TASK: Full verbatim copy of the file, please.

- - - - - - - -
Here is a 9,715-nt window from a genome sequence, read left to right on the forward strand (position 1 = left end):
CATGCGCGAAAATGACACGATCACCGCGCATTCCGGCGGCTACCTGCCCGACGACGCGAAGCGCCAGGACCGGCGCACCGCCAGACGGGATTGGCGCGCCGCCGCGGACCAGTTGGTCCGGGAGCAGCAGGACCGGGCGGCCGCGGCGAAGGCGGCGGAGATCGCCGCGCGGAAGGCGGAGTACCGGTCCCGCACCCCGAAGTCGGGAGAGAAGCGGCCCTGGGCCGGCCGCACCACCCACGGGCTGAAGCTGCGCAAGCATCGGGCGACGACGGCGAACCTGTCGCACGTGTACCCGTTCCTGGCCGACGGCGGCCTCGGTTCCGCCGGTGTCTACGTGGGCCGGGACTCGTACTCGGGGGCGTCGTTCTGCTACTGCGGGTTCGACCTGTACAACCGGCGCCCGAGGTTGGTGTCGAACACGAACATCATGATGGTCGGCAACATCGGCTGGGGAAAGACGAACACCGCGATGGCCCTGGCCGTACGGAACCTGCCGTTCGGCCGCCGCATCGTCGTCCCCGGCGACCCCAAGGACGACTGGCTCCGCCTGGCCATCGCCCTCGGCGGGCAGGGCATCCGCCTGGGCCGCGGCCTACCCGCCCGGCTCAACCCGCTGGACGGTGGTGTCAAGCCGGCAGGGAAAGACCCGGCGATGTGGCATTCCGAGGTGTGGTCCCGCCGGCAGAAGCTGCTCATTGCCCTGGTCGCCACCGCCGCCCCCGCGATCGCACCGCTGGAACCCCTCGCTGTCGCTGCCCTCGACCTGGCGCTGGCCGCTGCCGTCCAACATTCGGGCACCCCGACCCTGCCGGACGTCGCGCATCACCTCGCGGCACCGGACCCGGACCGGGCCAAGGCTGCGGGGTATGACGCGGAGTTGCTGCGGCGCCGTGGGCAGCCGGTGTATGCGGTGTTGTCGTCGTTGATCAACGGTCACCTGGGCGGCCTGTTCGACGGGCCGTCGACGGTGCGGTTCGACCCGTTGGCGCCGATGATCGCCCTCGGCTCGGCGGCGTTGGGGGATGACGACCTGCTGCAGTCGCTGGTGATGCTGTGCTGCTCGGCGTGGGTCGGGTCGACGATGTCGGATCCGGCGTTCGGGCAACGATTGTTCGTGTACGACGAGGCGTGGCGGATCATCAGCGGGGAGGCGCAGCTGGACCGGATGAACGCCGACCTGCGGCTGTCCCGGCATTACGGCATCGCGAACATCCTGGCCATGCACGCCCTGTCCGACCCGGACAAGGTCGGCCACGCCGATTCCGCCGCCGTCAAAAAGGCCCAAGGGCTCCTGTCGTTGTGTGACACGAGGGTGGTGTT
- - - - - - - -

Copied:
Here is a 9,715-nt window from a genome sequence, read left to right on the forward strand (position 1 = left end):
CATGCGCGAAAATGACACGATCACCGCGCATTCCGGCGGCTACCTGCCCGACGACGCGAAGCGCCAGGACCGGCGCACCGCCAGACGGGATTGGCGCGCCGCCGCGGACCAGTTGGTCCGGGAGCAGCAGGACCGGGCGGCCGCGGCGAAGGCGGCGGAGATCGCCGCGCGGAAGGCGGAGTACCGGTCCCGCACCCCGAAGTCGGGAGAGAAGCGGCCCTGGGCCGGCCGCACCACCCACGGGCTGAAGCTGCGCAAGCATCGGGCGACGACGGCGAACCTGTCGCACGTGTACCCGTTCCTGGCCGACGGCGGCCTCGGTTCCGCCGGTGTCTACGTGGGCCGGGACTCGTACTCGGGGGCGTCGTTCTGCTACTGCGGGTTCGACCTGTACAACCGGCGCCCGAGGTTGGTGTCGAACACGAACATCATGATGGTCGGCAACATCGGCTGGGGAAAGACGAACACCGCGATGGCCCTGGCCGTACGGAACCTGCCGTTCGGCCGCCGCATCGTCGTCCCCGGCGACCCCAAGGACGACTGGCTCCGCCTGGCCATCGCCCTCGGCGGGCAGGGCATCCGCCTGGGCCGCGGCCTACCCGCCCGGCTCAACCCGCTGGACGGTGGTGTCAAGCCGGCAGGGAAAGACCCGGCGATGTGGCATTCCGAGGTGTGGTCCCGCCGGCAGAAGCTGCTCATTGCCCTGGTCGCCACCGCCGCCCCCGCGATCGCACCGCTGGAACCCCTCGCTGTCGCTGCCCTCGACCTGGCGCTGGCCGCTGCCGTCCAACATTCGGGCACCCCGACCCTGCCGGACGTCGCGCATCACCTCGCGGCACCGGACCCGGACCGGGCCAAGGCTGCGGGGTATGACGCGGAGTTGCTGCGGCGCCGTGGGCAGCCGGTGTATGCGGTGTTGTCGTCGTTGATCAACGGTCACCTGGGCGGCCTGTTCGACGGGCCGTCGACGGTGCGGTTCGACCCGTTGGCGCCGATGATCGCCCTCGGCTCGGCGGCGTTGGGGGATGACGACCTGCTGCAGTCGCTGGTGATGCTGTGCTGCTCGGCGTGGGTCGGGTCGACGATGTCGGATCCGGCGTTCGGGCAACGATTGTTCGTGTACGACGAGGCGTGGCGGATCATCAGCGGGGAGGCGCAGCTGGACCGGATGAACGCCGACCTGCGGCTGTCCCGGCATTACGGCATCGCGAACATCCTGGCCATGCACGCCCTGTCCGACCCGGACAAGGTCGGCCACGCCGATTCCGCCGCCGTCAAAAAGGCCCAAGGGCTCCTGTCGTTGTGTGACACGAGGGTGGTGTT